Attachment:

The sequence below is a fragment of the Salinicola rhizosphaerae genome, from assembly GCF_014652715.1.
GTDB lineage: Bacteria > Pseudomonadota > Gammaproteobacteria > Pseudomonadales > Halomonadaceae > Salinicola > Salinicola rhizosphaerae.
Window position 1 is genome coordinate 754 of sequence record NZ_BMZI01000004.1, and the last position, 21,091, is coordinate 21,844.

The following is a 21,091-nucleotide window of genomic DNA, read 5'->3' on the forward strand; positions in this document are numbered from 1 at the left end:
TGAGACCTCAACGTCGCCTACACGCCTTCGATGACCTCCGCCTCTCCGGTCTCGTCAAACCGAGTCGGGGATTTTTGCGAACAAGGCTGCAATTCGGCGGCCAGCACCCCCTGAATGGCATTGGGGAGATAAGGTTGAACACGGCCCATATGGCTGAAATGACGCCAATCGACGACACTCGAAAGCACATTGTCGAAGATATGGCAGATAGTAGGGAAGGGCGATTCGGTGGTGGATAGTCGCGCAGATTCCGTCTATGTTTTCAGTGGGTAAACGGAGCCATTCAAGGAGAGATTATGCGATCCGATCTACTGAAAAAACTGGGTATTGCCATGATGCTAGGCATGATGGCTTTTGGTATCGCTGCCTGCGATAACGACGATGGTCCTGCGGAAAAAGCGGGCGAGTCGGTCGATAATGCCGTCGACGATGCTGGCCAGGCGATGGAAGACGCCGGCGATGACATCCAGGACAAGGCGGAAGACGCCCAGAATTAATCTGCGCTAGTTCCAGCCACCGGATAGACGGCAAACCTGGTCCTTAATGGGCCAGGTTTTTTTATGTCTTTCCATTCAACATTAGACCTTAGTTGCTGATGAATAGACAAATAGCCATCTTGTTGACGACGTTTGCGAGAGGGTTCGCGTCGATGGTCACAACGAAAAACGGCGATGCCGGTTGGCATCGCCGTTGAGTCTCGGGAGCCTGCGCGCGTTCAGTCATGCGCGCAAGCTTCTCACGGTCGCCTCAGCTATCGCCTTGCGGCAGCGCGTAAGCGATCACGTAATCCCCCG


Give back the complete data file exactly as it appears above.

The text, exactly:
The sequence below is a fragment of the Salinicola rhizosphaerae genome, from assembly GCF_014652715.1.
GTDB lineage: Bacteria > Pseudomonadota > Gammaproteobacteria > Pseudomonadales > Halomonadaceae > Salinicola > Salinicola rhizosphaerae.
Window position 1 is genome coordinate 754 of sequence record NZ_BMZI01000004.1, and the last position, 21,091, is coordinate 21,844.

The following is a 21,091-nucleotide window of genomic DNA, read 5'->3' on the forward strand; positions in this document are numbered from 1 at the left end:
TGAGACCTCAACGTCGCCTACACGCCTTCGATGACCTCCGCCTCTCCGGTCTCGTCAAACCGAGTCGGGGATTTTTGCGAACAAGGCTGCAATTCGGCGGCCAGCACCCCCTGAATGGCATTGGGGAGATAAGGTTGAACACGGCCCATATGGCTGAAATGACGCCAATCGACGACACTCGAAAGCACATTGTCGAAGATATGGCAGATAGTAGGGAAGGGCGATTCGGTGGTGGATAGTCGCGCAGATTCCGTCTATGTTTTCAGTGGGTAAACGGAGCCATTCAAGGAGAGATTATGCGATCCGATCTACTGAAAAAACTGGGTATTGCCATGATGCTAGGCATGATGGCTTTTGGTATCGCTGCCTGCGATAACGACGATGGTCCTGCGGAAAAAGCGGGCGAGTCGGTCGATAATGCCGTCGACGATGCTGGCCAGGCGATGGAAGACGCCGGCGATGACATCCAGGACAAGGCGGAAGACGCCCAGAATTAATCTGCGCTAGTTCCAGCCACCGGATAGACGGCAAACCTGGTCCTTAATGGGCCAGGTTTTTTTATGTCTTTCCATTCAACATTAGACCTTAGTTGCTGATGAATAGACAAATAGCCATCTTGTTGACGACGTTTGCGAGAGGGTTCGCGTCGATGGTCACAACGAAAAACGGCGATGCCGGTTGGCATCGCCGTTGAGTCTCGGGAGCCTGCGCGCGTTCAGTCATGCGCGCAAGCTTCTCACGGTCGCCTCAGCTATCGCCTTGCGGCAGCGCGTAAGCGATCACGTAATCCCCCG